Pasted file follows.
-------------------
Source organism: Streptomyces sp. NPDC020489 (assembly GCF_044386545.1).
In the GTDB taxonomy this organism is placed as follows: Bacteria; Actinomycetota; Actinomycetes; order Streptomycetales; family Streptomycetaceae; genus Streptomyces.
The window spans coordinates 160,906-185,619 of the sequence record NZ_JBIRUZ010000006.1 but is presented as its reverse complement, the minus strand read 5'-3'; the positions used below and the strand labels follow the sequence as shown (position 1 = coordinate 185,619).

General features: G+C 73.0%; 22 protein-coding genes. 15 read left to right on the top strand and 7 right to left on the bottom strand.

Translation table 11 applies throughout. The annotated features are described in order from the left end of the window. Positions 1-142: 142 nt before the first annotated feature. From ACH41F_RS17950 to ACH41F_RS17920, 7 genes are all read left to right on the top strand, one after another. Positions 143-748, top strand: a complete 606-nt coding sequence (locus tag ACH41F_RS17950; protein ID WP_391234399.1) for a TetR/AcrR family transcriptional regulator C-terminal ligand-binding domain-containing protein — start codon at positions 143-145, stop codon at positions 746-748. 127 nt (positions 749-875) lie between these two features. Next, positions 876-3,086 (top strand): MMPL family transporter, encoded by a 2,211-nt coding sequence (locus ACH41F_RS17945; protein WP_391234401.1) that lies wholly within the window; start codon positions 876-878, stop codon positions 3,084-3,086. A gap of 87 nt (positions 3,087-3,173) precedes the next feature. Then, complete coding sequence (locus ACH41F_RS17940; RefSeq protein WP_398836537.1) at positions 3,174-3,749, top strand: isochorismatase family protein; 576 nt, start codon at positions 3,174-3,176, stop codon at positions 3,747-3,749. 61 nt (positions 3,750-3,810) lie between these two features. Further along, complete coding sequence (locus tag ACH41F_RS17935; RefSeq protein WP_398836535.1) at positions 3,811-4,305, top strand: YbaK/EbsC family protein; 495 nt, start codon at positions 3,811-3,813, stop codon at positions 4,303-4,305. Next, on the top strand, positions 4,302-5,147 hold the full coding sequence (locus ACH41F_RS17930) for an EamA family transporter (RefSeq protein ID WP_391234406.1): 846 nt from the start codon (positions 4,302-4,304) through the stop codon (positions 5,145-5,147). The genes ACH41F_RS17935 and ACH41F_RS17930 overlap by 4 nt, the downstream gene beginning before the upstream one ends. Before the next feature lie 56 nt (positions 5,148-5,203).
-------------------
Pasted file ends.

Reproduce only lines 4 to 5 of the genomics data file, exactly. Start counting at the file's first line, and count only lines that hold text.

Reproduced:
General features: G+C 73.0%; 22 protein-coding genes. 15 read left to right on the top strand and 7 right to left on the bottom strand.

Translation table 11 applies throughout. The annotated features are described in order from the left end of the window. Positions 1-142: 142 nt before the first annotated feature. From ACH41F_RS17950 to ACH41F_RS17920, 7 genes are all read left to right on the top strand, one after another. Positions 143-748, top strand: a complete 606-nt coding sequence (locus tag ACH41F_RS17950; protein ID WP_391234399.1) for a TetR/AcrR family transcriptional regulator C-terminal ligand-binding domain-containing protein — start codon at positions 143-145, stop codon at positions 746-748. 127 nt (positions 749-875) lie between these two features. Next, positions 876-3,086 (top strand): MMPL family transporter, encoded by a 2,211-nt coding sequence (locus ACH41F_RS17945; protein WP_391234401.1) that lies wholly within the window; start codon positions 876-878, stop codon positions 3,084-3,086. A gap of 87 nt (positions 3,087-3,173) precedes the next feature. Then, complete coding sequence (locus ACH41F_RS17940; RefSeq protein WP_398836537.1) at positions 3,174-3,749, top strand: isochorismatase family protein; 576 nt, start codon at positions 3,174-3,176, stop codon at positions 3,747-3,749. 61 nt (positions 3,750-3,810) lie between these two features. Further along, complete coding sequence (locus tag ACH41F_RS17935; RefSeq protein WP_398836535.1) at positions 3,811-4,305, top strand: YbaK/EbsC family protein; 495 nt, start codon at positions 3,811-3,813, stop codon at positions 4,303-4,305. Next, on the top strand, positions 4,302-5,147 hold the full coding sequence (locus ACH41F_RS17930) for an EamA family transporter (RefSeq protein ID WP_391234406.1): 846 nt from the start codon (positions 4,302-4,304) through the stop codon (positions 5,145-5,147). The genes ACH41F_RS17935 and ACH41F_RS17930 overlap by 4 nt, the downstream gene beginning before the upstream one ends. Before the next feature lie 56 nt (positions 5,148-5,203).